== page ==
Friday, January 23, 2015

WA State legislator proposes bill that would make fourth offense DUI a felony

Now that the 2015 Washington State legislative session is under way.  The annual what can we do to make DUI laws tougher here in Washington State has begin.  The latest example is a proposed bill that would make a fourth offense DUI a felony.  Currently under Washington law a felony DUI law charge applies if a driver has been convicted of a DUI four times within the past decade, essentially making a fifth offense DUI a felony.  

This legislation was proposed last year, and the year before, and the year before it seems.  And it always comes back to the same thing.  Money.  Like all things it always comes back to money.  Regardless of how you feel about DUIs, and by now means do I condone drinking and driving.  But the cost of new legislation and implementing the laws means more in some cases than the idea.  

Would making a fourth offense DUI a felony be a good idea.  Of course it would.  Despite being a DUI Attorney in Seattle, if a driver doesn't learn their lesson by the third time then chances are nothing is going to help them.  At least that is my opinion.  Perhaps facing a lengthier jail sentence would cause a multiple repeat DUI offender to reconsider their choices.  

The problem with this legislation is how will the bill be implemented financially.  It is not as simple as saying okay your fourth DUI is now a felony.  There are costs that need to be factored.  Probation, jail, and monitoring fees are just a few off the top of my head.  

If you're interested in an article about this new legislation here you go.  I would be surprised if this bill passed.  Again not because it is not a good idea, but we still don't have any money here in Washington State.  

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About the author:  Matthew Leyba is a DUI Lawyer in Seattle.  He has been repeatedly recognized as one of the best Seattle DUI Attorneys by the Seattle Met Magazine, and is currently the highest rated Seattle DUI Lawyer by Avvo.com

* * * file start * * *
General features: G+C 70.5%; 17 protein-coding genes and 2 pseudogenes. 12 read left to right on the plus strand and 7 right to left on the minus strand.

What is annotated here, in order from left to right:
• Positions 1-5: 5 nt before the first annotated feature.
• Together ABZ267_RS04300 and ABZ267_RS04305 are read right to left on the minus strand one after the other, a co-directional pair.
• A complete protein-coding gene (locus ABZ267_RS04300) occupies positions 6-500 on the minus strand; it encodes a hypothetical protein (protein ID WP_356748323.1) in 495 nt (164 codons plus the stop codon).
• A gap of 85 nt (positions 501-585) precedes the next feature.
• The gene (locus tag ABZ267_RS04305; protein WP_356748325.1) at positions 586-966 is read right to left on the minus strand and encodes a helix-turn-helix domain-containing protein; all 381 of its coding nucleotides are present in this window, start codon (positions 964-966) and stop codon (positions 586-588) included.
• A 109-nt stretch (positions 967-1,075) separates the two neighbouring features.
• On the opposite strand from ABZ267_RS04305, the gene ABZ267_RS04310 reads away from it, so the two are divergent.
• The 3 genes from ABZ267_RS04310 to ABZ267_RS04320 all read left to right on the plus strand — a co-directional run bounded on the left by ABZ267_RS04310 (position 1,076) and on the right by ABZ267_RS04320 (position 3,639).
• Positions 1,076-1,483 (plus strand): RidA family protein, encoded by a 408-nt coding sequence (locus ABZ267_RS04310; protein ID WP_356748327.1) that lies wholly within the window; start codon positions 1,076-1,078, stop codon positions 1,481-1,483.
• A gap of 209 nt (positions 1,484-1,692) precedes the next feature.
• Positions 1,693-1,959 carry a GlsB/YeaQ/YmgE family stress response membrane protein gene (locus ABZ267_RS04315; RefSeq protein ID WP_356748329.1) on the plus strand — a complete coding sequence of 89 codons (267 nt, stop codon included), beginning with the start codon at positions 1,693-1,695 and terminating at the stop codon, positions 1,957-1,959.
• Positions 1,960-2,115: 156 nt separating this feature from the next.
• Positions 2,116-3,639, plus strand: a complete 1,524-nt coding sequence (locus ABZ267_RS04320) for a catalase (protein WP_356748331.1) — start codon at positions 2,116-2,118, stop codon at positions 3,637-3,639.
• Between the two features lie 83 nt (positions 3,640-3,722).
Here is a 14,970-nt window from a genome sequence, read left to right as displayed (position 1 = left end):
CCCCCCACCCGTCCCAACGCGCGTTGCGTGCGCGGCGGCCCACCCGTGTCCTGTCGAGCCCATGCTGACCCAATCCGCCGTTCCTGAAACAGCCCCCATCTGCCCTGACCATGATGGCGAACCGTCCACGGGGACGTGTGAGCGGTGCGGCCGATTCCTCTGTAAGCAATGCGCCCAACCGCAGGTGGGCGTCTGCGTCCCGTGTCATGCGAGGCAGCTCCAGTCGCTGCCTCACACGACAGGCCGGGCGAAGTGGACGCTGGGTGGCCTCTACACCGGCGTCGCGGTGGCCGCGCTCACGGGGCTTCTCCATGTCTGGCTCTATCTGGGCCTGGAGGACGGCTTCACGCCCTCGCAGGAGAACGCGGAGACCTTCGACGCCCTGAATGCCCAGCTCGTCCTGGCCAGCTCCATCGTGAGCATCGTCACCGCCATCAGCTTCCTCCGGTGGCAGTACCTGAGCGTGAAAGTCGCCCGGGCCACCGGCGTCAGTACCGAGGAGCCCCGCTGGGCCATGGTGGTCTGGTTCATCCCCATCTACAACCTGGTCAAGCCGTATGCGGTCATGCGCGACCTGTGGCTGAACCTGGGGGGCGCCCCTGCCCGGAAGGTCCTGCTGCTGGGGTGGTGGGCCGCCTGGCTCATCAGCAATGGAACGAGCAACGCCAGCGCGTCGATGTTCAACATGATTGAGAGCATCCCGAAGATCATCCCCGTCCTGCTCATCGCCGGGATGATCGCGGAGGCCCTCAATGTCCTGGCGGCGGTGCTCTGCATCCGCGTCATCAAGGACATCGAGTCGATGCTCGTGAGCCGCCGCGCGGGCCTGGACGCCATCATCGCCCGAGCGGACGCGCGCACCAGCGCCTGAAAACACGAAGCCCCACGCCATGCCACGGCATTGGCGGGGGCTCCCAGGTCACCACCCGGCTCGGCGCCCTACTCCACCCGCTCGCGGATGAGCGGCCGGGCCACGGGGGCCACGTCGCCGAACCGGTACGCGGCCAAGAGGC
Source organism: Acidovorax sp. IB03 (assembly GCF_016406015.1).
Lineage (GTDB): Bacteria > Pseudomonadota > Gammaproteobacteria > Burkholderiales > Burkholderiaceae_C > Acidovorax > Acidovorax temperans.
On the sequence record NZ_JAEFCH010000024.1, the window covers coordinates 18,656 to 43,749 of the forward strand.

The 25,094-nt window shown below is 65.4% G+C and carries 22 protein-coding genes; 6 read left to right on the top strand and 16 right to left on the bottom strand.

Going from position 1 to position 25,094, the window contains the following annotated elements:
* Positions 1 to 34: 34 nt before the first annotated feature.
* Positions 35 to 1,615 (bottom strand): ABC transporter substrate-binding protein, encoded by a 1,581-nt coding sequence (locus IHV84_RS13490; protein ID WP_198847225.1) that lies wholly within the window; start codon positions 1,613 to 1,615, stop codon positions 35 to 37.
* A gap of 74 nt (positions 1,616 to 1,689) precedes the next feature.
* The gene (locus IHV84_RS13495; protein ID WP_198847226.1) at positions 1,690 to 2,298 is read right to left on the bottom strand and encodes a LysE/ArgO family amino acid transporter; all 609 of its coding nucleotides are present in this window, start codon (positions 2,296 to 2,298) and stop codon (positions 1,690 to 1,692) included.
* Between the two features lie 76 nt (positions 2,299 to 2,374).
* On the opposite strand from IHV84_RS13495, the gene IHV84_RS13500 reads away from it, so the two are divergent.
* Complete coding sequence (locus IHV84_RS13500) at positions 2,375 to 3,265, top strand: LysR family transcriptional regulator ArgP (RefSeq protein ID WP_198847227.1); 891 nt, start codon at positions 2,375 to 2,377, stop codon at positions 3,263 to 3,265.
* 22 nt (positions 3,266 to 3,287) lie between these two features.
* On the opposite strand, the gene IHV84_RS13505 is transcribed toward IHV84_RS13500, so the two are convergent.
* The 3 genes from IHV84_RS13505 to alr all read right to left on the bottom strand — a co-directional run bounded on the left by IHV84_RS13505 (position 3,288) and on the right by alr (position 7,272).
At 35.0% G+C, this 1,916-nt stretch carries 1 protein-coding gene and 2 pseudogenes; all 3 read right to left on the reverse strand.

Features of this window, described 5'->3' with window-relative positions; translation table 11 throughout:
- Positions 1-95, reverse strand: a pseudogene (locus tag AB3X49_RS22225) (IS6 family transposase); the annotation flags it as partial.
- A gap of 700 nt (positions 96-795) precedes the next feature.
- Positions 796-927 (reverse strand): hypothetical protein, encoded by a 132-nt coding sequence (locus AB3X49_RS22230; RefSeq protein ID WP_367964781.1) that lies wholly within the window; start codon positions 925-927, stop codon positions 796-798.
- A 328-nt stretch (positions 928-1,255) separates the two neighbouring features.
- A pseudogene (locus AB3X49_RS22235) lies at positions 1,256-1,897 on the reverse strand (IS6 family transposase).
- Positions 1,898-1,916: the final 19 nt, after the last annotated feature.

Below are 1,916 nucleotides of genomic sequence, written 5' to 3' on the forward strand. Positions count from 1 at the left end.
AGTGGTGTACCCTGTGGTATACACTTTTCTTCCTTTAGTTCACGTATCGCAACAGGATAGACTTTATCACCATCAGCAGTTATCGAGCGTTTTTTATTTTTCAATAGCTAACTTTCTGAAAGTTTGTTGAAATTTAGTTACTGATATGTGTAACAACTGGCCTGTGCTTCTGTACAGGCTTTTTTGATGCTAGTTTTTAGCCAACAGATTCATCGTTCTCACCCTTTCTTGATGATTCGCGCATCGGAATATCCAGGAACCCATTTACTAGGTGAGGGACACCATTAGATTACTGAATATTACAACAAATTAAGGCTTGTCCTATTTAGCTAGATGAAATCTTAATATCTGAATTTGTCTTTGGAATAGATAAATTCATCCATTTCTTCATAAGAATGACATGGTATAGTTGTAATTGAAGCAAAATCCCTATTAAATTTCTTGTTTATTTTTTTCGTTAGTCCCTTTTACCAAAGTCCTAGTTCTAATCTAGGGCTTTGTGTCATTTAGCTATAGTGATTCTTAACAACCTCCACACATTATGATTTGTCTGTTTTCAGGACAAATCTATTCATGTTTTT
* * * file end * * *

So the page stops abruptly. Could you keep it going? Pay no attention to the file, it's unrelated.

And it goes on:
Sunday, December 28, 2014

How often can you expect to have Court on a DUI case?

One of the most common questions I get asked as a Seattle DUI Attorney is how many times will I have to go to Court for my DUI case.  The answer is pretty simply.... It depends.   Here are the factors that will determine how often a defendant would have to go to Court for a DUI case.

If the DUI gets reduced to a lesser charge or something along those lines and a plea deal is negotiated then obviously there may not be that many Court dates.  Typically in this situation a defendant will have to attend at least 3-4 court dates.  The first hearing would be the arraignment, there may be something called a pretrial hearing where the defendant will enter the plea deal, and then there would be a sentencing hearing.  So depending on the number of pretrial hearings it potentially could be 3-4 dates.  

If the DUI gets set for trial then there could be many court dates.  Again like the previous example there would be an arraignment, a pretrial hearing, but instead of a sentencing hearing there would be a few other court dates.  The next hearing would be a motion hearing.  This is where a motion to dismiss or suppress evidence would be litigated.  The next hearing would be something called a readiness hearing or omnibus hearing.  Basically this is just where the parties go in front of the Judge and announce whether the trial will actually commence on the date chosen or whether it will be moved.  Then of course the trial date.